Monday, May 4, 2009

New French Friends/Laguna Sister Cities

This morning I had the pleasure of attending my first meeting of the Laguna Beach Sister Cities Association. Laguna and Menton, France have been working on this relationship and cultural exchange for the last few years, and have officially been "sisters" since last spring. I remember it was the about same time that we launched French Basketeer, which as I mentioned, was a crazy busy time for me.

I saw an article in the paper about the Sister Cities Association recently, and decided that it would be only natural to be a corporate member, so I signed up. My booth is a magnet for lovers of all things French. People like to come up to the booth and try out their French. It usually stops there, after a two phrase exchange, but it's fun. Anyway, I came today to introduce myself and show my wares, see what it's all about, and I also wanted to tell the group about the French Festival in July in Santa Barbara. I met the fest director recently, and I told him I would get the French crowd from Laguna there if I could, which may not be hard as this is the 21st year of the event and it's quite a spectacle.

For some reason, I was thinking that I would be making my introduction in French. I don't know why I thought that, and the meeting was of course conducted in English.

Someone asked me politely this morning, are you French? Do you speak French?

Once upon a time, I was a huge Anglophile. Huge huge. In high school I did an exchange to Dublin, and visited London for a few short days, and I was hooked, but it was just a tease. Later, I had a long time boyfriend from Oxford, who lived in Scotland and then in London. I couldn't get enough of the whole scene, and we were in love, and both of us flew back and forth from London to NY a lot. I also lived in London for a while in my banking days, splitting my time between Stockholm and London.

Fast forward a few years: after 7 years in New York, I was preparing to go work for my company in Paris, and then the whole deal fell through when they decided to close the office. One day, while walking up 5th Avenue, I had a flash: to do something I had always wanted to do, and go live in Paris anyway and study art history. And I would find a "walking dictionary" (a French boyfriend) so I could stop looking up words, I could simply ask him. So a few months later, off I went; I was there for several years and completed all the courses at the Alliance through advanced conversational French, a course on the history of Paris at the Louvre, a year of drawing and painting classes at les Ateliers du Louvre, and the biggie, a 3 year course at the Ecole du Louvre in art history including one day each week of "study before the works" in the Louvre or Musee d'Orsay or a site at a monument of Paris with my specialist instructor/curator and a group of 10 other students. Art History to them is quite comprehensive: art, civilization, history, scuplture... "Modern," for the French art historians, begins at the end of the 17th century. I'll have to post on all that later.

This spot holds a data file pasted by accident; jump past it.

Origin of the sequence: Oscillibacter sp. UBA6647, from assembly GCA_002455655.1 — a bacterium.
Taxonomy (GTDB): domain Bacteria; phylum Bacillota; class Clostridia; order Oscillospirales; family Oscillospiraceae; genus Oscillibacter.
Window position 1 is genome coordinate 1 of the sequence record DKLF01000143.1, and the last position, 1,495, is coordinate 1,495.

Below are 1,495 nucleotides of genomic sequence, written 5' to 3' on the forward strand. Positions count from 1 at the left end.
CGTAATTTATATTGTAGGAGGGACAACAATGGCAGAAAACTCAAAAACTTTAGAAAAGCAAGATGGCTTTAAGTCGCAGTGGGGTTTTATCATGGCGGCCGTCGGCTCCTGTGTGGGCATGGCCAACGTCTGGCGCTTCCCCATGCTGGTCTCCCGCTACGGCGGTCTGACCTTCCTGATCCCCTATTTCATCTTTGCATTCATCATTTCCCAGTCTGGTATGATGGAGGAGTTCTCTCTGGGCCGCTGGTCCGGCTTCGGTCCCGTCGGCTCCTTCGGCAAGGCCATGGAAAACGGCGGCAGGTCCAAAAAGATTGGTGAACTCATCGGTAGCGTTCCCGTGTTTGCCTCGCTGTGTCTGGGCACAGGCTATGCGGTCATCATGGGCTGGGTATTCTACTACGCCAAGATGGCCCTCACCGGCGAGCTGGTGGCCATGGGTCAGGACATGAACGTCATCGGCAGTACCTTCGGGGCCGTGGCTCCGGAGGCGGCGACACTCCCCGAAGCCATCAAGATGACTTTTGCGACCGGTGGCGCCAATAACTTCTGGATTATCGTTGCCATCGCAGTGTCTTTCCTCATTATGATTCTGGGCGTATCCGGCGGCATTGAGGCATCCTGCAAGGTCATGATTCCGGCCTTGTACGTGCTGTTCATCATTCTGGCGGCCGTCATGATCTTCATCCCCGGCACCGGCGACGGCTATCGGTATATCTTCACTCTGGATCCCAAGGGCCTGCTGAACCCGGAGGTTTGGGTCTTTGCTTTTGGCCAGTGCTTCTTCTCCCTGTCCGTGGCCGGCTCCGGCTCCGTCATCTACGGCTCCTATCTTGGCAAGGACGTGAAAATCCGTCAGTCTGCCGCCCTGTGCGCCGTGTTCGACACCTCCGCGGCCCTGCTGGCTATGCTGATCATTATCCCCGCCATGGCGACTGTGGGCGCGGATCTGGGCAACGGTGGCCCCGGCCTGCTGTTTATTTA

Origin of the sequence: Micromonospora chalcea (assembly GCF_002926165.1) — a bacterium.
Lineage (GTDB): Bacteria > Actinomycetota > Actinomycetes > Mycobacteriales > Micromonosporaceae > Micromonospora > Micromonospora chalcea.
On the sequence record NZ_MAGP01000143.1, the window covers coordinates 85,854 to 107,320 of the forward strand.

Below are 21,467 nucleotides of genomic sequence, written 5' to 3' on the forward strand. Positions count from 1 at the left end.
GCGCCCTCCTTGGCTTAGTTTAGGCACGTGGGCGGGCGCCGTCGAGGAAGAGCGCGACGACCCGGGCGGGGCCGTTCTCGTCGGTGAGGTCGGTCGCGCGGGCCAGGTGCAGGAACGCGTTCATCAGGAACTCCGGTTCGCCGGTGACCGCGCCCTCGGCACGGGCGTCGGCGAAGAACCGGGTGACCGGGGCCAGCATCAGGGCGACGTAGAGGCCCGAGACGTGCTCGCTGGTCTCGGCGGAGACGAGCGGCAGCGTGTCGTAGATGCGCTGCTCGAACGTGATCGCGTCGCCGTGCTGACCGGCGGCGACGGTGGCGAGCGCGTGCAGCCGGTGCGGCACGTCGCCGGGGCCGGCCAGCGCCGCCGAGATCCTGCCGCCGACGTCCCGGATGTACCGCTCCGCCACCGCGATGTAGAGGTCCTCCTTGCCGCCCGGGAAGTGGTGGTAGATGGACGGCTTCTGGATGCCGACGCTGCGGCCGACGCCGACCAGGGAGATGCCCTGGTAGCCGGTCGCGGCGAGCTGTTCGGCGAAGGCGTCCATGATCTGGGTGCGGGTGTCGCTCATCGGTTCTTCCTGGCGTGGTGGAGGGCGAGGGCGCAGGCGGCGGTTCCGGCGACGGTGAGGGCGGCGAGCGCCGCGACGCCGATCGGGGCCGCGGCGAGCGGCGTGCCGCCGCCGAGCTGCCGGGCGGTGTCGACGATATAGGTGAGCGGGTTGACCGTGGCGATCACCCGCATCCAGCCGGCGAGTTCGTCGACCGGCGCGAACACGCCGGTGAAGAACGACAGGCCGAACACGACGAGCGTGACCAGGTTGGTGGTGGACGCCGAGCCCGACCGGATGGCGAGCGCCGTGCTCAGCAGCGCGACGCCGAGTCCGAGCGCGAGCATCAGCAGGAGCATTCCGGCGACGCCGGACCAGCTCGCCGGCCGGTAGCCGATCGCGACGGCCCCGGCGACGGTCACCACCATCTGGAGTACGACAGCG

So, I was an Anglophile... until I discovered the continent. After several years in Paris, I learned my way around the city, to about the same depth as 13 years in New York. Forget England, the continent was where it was at! Goodbye florals, chintz, Oxford Street and Top Shop, the Liberty store, Stonehenge, weekends in Devonshire, pints, pub food and chill to the bone damp; it was Pierre Frey and Canovas, NafNaf and skinny suede front jeans, wine auctions and tastings, weekly visits to les Puces, soaring cathedrals, trips to province and Provence and Val d'Isere, la chasse, and several days each year at Roland Garros, the French Open. And of course I was in the Louvre 5 days a week. I am an aesthete, though a low key one, and I really trained my eye for the arts, antiques, design, display and composition. I was in heaven!! During much of this time, I was dating Jean-Francois. C'est grace a Jean-Francois que je parle si bien. He had a double PhD, and both of his parents were professors of Classics at the Sorbonne. It was terribly important to him that I spoke perfect French, so he corrected me mercilessly. He also liked to talk, a LOT. When we'd travel around France in the car, sometimes I would count the seconds of silence to amuse myself. I never got very far. But it definitely helped my French, to listen to whatever was on his dear well-educated mind.

Jean-Francois came back to the states with me when I left France, and stayed with us for a month. It wasn't completely pleasant for everyone, and he really did not like anything American (except me of course) and was completely critical of my country. So it didn't really work out...

Since then, I have been to France regularly, as often as possible. R and I spend our spare time in Burgundy, though there is precious little of that these days! I make a point to keep up on my French and use it when I can, though I learned it so thoroughly, I will never forget it. The French have a hard time figuring out where I am from and sometimes they arrive at a guess through the typically French process of elimination: I am not American, not British, possibly French (but they aren't 100% sure), possibly Dutch... My accent is clearly Parisian and my phrases are well-constructed. It doesn't hurt that I love language. I've studied Latin, Spanish, German, Italian, Japanese (scoshi) and French, so I would definitely say language comes easily for me.

French Basketeer also helps me keep up on my French since my suppliers and I conduct all of our business in French. That is, since I do not speak Malgache or Arabic and they don't speak English. I find it absolutely incredible that 50 years after independence they are still speaking French!

So today when someone asked me, I smiled; yes, I speak French...
p.s. I took the photo in one of my favorite shops in Paris.

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